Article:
Spencer J. Fairfield began a Feb. 23 CNSNews.com article this way:
In Massachusetts, Superintendent of Abington Public Schools Peter Schafer has allowed a book that discusses sexual activities into public libraries for children. The book, written by author Juno Dawson, is titled “This Book is Gay” and, as reported by Fox News Digital, discusses “orgies, kinks, fetishes, sex apps,” as well as a wide variety of other sexually explicit topics.
Fox News Digital asked Superintendent Shafer if he was “aware that the book discusses the following, among other things: orgies, kinks, fetishes, sex apps, bath house, [a] casual hookup, [and] detailed information on how to have anal sex, as well as other sexual activities.”
“After reading the entire book and understanding it in full context, I decided to put it back in the library,” Shafer responded.
Then, blowing off the idea that the book is suitable when taken in its full context, Fairfield proceeded to take thing from the book out of context:
The book describes the author’s experience with Grindr, saying, “The benefits are obvious: quick, easy, and uncomplicated sex… I’ve met a variety of interesting people… I don’t have a problem with that aspect of it-if people want casual sex, then something like Grindr is a must."
The book also discusses topics of sex meets, sex parties, the “kink community,” and the use of sex toys.
On the topic of sex parties, the book promotes the use of saunas as a legal means of obtaining “some random sex”:
Fairfield didn't expalin why he took small sections of the book out of context when the superintendent explicitly stated that a review of the book's "full context" showed that it belonged in the library. Further, the headline of Fairfield's article falsely portrayed thebook as being only about "Orgies, Kinks, Fetishes, Sex Apps."
CNS is showing a double standard on books. The same day, it published a column by the Heritage Foundation's Jarrett Stepman complaining that books by Roald Dahl were being edited to have offensive elements removed:
You see, in progressive modernity we don’t burn books. Too crass, too simplistic.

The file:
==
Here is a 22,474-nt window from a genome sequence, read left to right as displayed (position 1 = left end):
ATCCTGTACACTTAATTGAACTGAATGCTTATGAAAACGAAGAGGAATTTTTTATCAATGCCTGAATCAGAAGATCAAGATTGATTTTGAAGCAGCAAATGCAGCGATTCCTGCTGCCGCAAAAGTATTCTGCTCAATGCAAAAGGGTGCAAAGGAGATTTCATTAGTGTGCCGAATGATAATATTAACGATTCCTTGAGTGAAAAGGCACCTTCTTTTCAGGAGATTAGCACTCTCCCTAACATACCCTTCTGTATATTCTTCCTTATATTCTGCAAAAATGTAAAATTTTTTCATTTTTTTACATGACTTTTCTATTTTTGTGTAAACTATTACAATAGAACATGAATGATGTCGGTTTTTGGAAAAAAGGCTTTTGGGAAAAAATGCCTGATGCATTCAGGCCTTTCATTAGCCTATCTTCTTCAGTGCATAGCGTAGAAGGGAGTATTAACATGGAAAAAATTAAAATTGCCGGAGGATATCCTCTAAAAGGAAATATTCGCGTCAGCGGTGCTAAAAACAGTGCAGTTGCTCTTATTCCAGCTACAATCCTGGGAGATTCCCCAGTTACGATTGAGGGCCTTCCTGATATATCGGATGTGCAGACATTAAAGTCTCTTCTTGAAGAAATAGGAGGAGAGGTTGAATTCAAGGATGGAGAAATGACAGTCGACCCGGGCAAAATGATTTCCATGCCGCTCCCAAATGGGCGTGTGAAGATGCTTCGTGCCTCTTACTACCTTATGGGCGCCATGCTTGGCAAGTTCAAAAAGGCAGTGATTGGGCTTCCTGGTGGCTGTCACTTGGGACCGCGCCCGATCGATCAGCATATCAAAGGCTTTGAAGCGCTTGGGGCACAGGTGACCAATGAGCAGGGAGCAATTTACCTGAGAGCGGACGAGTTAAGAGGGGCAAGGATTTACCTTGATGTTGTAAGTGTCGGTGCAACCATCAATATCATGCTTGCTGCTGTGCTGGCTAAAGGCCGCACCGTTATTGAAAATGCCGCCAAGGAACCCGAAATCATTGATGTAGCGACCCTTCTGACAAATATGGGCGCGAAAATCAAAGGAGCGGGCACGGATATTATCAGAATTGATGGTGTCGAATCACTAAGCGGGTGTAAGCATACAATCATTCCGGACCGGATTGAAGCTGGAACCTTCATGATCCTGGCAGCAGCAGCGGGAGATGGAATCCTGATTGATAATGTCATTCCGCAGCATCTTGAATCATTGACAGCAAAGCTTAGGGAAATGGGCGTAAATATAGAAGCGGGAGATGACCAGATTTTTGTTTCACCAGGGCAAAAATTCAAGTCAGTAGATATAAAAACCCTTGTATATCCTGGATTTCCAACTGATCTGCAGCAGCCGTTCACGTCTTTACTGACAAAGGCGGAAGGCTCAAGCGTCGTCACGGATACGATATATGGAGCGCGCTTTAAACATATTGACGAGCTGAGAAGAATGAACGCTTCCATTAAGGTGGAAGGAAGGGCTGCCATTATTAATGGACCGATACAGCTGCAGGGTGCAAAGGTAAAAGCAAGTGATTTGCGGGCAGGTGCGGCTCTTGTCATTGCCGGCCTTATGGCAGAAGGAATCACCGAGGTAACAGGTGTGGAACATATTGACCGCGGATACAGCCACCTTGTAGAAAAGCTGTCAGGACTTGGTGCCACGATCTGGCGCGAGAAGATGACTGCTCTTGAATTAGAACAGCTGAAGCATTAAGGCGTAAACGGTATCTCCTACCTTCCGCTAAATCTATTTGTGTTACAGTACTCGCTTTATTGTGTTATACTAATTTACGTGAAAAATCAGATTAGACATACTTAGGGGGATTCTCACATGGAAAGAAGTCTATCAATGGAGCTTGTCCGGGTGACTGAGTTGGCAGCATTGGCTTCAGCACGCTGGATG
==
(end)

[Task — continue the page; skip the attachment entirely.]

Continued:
Instead, our Inclusion Ambassadors comb through old, cherished texts to alter and remove wrongthink before publication. The past won’t just be erased, it will be rewritten.
Now, we haven’t quite arrived at the dystopia of George Orwell’s classic novel “1984.” Newspeak isn’t being enforced by the government, yet.
However, this censorship and control of information and thought by a vast array or private corporate entities (with occasional aid from government agencies) is in some way more insidious for the long-term future of free thought. It inures us to tyranny over the mind and allows woke fanatics to get their way without the dramatic step of government prohibition.
This was followed by a March 1 article by managing editor Michael W. Chapman that a book shop in Ukraine was destroying books by Russian authors:
A book shop in Kiev, Ukraine is encouraging people to turn in Russian books to be destroyed -- "recycled" -- and, so far, more than 150,000 volumes have been ground up and pulped, including books by such great Russian writers as Leo Tolstoy, and most likely Fyodor Dostoevsky, Anton Chekov, and Alexander Solzhenitsyn.
In Kyiv, ABC News correspondent Patrick Reevel reported on Feb. 23, "we're at a paper recycling plant here, and the reason we're here is that we're watching hundreds of Russian books about to be pulped."
Chapman didn't explore why Ukrainians were motivated to do this, outside of a passing reference to the "Russia-Ukraine conflict" -- you know, the one in which Russia invaded Ukraine and which CNS tried to blame President Biden for provoking by not being totally opposed to Ukraine joining NATO.
The irony, of course, is that both Stepman and Chapman would ban and pulp "This Book Is Gay" and any other book that notes that L:TBT people exist because it offends their right-wing perspectives.